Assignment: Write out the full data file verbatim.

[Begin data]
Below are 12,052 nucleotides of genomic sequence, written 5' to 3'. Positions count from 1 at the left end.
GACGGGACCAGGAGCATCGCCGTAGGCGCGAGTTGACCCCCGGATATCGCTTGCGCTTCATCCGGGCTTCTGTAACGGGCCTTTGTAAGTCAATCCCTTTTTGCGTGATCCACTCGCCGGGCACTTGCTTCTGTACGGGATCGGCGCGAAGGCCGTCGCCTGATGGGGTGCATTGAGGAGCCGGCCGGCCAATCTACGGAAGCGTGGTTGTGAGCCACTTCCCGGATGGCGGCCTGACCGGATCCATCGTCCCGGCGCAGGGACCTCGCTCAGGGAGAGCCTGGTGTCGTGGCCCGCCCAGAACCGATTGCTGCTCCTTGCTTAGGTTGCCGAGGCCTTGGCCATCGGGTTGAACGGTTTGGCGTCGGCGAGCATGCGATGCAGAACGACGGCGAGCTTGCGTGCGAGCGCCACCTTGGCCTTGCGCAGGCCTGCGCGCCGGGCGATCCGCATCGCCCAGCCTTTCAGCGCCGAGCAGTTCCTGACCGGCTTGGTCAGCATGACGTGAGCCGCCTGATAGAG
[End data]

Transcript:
Below are 12,052 nucleotides of genomic sequence, written 5' to 3'. Positions count from 1 at the left end.
GACGGGACCAGGAGCATCGCCGTAGGCGCGAGTTGACCCCCGGATATCGCTTGCGCTTCATCCGGGCTTCTGTAACGGGCCTTTGTAAGTCAATCCCTTTTTGCGTGATCCACTCGCCGGGCACTTGCTTCTGTACGGGATCGGCGCGAAGGCCGTCGCCTGATGGGGTGCATTGAGGAGCCGGCCGGCCAATCTACGGAAGCGTGGTTGTGAGCCACTTCCCGGATGGCGGCCTGACCGGATCCATCGTCCCGGCGCAGGGACCTCGCTCAGGGAGAGCCTGGTGTCGTGGCCCGCCCAGAACCGATTGCTGCTCCTTGCTTAGGTTGCCGAGGCCTTGGCCATCGGGTTGAACGGTTTGGCGTCGGCGAGCATGCGATGCAGAACGACGGCGAGCTTGCGTGCGAGCGCCACCTTGGCCTTGCGCAGGCCTGCGCGCCGGGCGATCCGCATCGCCCAGCCTTTCAGCGCCGAGCAGTTCCTGACCGGCTTGGTCAGCATGACGTGAGCCGCCTGATAGAG